• [0059]
    As indicated by the dotted line in FIG. 1, it is seen that when the zinc sulfide phosphor for the green light emission has a crystal structure of a cubic system (Cub-ZnS:Cu, Al(G)), luminance degradation is large as the whole in comparison with that of the hexagonal zinc sulfide phosphor. Besides, the cubic zinc sulfide phosphor is different from a hexagonal zinc sulfide phosphor in terms of a range of a particle diameter with which luminance degradation is relatively small.
  • [0060]
    Here, the crystal structure of the zinc sulfide phosphor configuring the first and second phosphors for a display of the present invention can be measured by a generally used X-ray diffraction. Namely, the hexagonal system has peaks of plane (100) and plane (002) appeared at the X-ray diffraction peak, but a conventional cubic system has the peak appeared on plane (111). Therefore, it can be checked according to a direction where the peak appears whether it has the crystal structure of the hexagonal system intended by the present invention. More specifically, an amorphous glass sample case (plate shape) having a recess of about 0.5 mm is used, phosphor powder is filled into the recess, the filled surface is smoothened to make it flat, and X-ray is emitted. Thus, it becomes possible to measure using a small amount of test sample.
  • [0061]
    And, the zinc sulfide phosphors which configure the first and second phosphors for a display of the present invention have a crystal structure of a hexagonal system, but when the ratio of the hexagonal system in the crystal structure is at least 50% or more, the effect being derived from the zinc sulfide phosphor of the hexagonal system of the present invention can be obtained substantially. It is preferable that the ratio of the hexagonal system in the zinc sulfide phosphor is 80% or more, and more preferably 95% or more. Especially, it is desirable that substantially the entire crystal structure of the zinc sulfide phosphor is of the hexagonal system.
  • [0062]
    The crystal structure of the zinc sulfide phosphor configuring the first and second phosphors for a display of the present invention and its ratio can be measured by the X-ray diffraction. Specifically, the ratio of the hexagonal system is calculated by the following formula on the basis of the X-ray diffraction diagram.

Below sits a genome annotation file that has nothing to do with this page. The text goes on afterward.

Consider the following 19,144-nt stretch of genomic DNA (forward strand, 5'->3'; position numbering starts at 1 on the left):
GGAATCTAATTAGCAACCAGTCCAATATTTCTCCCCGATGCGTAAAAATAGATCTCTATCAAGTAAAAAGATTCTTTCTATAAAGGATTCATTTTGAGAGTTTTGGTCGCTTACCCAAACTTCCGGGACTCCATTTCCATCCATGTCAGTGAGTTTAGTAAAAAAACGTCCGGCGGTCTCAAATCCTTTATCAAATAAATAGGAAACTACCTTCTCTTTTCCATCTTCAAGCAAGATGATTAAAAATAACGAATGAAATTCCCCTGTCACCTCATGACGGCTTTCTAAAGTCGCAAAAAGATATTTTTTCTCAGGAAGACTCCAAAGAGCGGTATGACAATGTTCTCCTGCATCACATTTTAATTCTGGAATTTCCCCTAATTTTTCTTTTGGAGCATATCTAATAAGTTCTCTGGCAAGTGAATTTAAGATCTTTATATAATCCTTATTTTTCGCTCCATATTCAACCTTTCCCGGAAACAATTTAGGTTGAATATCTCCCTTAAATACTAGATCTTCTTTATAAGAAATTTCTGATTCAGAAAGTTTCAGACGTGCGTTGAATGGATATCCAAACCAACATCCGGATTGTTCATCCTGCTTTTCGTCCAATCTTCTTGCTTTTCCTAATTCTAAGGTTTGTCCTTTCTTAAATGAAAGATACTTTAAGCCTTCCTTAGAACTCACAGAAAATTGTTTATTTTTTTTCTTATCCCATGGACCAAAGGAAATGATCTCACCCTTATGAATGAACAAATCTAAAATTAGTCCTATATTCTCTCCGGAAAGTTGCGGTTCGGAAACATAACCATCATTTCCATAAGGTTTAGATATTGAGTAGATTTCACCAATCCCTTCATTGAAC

• [0063]
    Ratio of the hexagonal system: H (%)=1.69B/(A+0.69B) (where, H is a content of ZnS of a hexagonal system, A is a height of a peak of diffraction line when the hexagonal system and the cubic system are overlapped, and B is a height of a peak of the diffraction line of ZnS of the hexagonal system with 2θ=51.7.)
  • [0064]
    It is to be noted that the above formula is a formula derived from W. A. Steward's formula (R=B/A=H/1.69−0.69H).
  • [0065]
    A third phosphor for a display of the present invention comprises a yttrium oxysulfide phosphor or a yttrium oxide phosphor which emits red light by being excited by the electron beam having an acceleration voltage of 3 kV to 15 kV.
  • [0066]
    An example of such a yttrium oxysulfide phosphor for red light emission substantially has a composition indicated by:
  • the general formula: Y2O2S:Eui  (5)
  • [0067]
    (where, i indicates an amount against 1 g of yttrium oxysulfide (Y2O2S) which is a mother phosphor and in a range of 510−3≦i≦110−1 g.)
  • [0068]
    And, an example of the yttrium oxide phosphor for the red light emission substantially has a composition indicated by:
  • the general formula: Y2O3:Euj  (6)
  • [0069]
    (where, j indicates an amount against 1 g of yttrium oxide (Y2O3) which is a mother phosphor and in a range of 510−3≦j≦110−1 g).
  • [0070]
    In the above formulas (5) and (6), Eu as the activator is an element which makes the yttrium oxysulfide phosphor or the yttrium oxide phosphor emit red light, and if its content (activating amount) is excessively small or excessively large, emission luminance or emission chromaticity is lowered. In order to obtain good red light emission and also to enhance emission luminance of the red light emission, it is preferable that the content of Eu is in a range of 510−3 to 110−1 g against 1 g of Y2O2S or Y2O3 which is a mother phosphor. A preferable content of Eu is in a range of 110−2 to 810−2 g against 1 g of Y2O2S or Y2O3.
  • [0071]
    Besides, it is preferable that the yttrium oxysulfide phosphor or the yttrium oxide phosphor for the red light emission shows emission chromaticity with an x value in a range of 0.63 to 0.67 and a y value in a range of 0.32 to 0.35 in the CIE chromaticity value (x, y) when an electron beam having an acceleration voltage in a range of 3 kV to 15 kV is emitted. The characteristics required for the phosphor for a display can be satisfied by the red light-emitting phosphor which shows such emission chromaticity.
  • [0072]
    The above yttrium oxysulfide phosphor or the yttrium oxide phosphor for the red light emission has an average particle diameter adjusted as the phosphor powder depending on an acceleration voltage of the electron beam for a display using it. Specifically, the yttrium oxysulfide phosphor or yttrium oxide phosphor for red light emission has an average particle diameter falling in a range of:
  • the formula C: (0.023V E 1.95+2.88)20%[μm]
  • [0073]
    when the electron beam used for the display has an acceleration voltage VE of (3 kV to 15 kV).
  • [0074]